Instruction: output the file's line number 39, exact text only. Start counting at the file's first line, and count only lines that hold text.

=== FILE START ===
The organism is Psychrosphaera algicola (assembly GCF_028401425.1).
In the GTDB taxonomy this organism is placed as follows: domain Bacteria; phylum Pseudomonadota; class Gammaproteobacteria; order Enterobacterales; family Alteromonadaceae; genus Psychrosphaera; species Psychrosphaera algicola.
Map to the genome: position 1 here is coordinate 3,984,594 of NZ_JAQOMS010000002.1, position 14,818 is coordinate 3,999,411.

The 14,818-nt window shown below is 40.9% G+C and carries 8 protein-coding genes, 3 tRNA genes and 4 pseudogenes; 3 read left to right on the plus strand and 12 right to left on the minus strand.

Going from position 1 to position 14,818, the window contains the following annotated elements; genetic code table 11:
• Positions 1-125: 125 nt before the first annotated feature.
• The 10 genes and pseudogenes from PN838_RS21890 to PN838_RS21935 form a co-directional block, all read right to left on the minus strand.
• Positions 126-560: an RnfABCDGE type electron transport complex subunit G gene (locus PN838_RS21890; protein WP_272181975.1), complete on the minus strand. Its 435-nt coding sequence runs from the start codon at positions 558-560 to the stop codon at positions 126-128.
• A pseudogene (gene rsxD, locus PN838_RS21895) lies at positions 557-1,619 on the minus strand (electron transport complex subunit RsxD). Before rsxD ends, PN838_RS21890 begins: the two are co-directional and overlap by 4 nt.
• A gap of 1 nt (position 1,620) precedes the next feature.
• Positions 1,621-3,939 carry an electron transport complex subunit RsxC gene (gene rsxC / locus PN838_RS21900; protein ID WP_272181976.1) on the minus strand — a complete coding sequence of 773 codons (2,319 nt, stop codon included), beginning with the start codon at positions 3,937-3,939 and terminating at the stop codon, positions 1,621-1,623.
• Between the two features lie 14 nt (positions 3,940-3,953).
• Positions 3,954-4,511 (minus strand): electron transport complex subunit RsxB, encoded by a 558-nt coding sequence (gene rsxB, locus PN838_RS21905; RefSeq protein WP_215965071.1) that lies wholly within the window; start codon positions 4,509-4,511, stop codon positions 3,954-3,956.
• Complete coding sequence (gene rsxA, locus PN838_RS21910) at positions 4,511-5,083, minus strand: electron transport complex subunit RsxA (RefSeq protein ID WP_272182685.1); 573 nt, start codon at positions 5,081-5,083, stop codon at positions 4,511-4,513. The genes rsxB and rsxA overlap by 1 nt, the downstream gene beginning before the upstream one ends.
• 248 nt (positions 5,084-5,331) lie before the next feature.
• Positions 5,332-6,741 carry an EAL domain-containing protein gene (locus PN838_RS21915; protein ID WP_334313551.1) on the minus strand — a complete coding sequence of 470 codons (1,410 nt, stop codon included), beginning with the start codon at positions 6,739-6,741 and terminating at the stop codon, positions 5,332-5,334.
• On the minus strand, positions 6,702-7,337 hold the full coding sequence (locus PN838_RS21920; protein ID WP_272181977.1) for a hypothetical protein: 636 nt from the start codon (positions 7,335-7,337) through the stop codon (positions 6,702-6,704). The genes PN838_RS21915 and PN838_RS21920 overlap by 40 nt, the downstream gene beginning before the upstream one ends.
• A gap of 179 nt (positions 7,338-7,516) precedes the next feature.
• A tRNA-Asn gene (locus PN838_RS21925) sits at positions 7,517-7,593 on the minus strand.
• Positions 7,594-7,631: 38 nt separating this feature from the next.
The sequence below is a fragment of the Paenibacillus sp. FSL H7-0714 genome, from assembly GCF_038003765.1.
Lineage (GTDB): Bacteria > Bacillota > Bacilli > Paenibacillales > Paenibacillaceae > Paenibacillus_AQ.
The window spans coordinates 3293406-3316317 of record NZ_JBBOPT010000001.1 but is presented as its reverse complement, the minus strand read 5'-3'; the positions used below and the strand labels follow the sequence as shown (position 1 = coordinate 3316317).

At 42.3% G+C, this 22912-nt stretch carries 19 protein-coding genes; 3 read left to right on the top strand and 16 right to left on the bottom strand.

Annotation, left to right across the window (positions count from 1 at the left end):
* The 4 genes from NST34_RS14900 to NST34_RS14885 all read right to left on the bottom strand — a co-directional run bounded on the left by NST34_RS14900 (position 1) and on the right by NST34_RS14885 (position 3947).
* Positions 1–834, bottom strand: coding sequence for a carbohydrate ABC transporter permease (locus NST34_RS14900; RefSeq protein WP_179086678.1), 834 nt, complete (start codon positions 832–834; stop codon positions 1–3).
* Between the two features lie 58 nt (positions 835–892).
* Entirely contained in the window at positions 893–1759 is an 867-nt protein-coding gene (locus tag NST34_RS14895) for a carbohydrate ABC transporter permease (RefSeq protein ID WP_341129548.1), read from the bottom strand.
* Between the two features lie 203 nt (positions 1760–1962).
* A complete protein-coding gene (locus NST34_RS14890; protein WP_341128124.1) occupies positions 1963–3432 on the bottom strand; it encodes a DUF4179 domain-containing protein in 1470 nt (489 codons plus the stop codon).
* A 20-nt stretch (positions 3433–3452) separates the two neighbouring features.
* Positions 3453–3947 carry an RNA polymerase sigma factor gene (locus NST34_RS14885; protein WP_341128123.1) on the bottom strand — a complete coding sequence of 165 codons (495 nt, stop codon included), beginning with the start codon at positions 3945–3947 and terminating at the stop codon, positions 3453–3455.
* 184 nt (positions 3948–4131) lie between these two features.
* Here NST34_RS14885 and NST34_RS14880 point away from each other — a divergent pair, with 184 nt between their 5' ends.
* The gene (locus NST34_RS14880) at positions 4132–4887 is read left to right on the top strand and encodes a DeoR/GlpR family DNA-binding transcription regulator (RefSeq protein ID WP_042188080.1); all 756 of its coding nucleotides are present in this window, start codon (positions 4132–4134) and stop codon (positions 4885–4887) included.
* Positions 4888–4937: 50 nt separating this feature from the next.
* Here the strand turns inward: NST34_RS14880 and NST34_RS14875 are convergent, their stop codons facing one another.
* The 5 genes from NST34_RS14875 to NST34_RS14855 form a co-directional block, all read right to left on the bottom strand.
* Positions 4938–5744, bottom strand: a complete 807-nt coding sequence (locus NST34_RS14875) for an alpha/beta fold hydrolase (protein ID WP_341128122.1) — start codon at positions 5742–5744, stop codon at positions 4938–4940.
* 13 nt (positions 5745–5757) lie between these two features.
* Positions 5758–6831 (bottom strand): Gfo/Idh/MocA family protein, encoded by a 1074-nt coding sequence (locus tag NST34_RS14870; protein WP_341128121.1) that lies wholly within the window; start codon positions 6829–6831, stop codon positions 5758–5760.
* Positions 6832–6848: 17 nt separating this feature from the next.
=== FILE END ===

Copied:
* The 5 genes from NST34_RS14875 to NST34_RS14855 form a co-directional block, all read right to left on the bottom strand.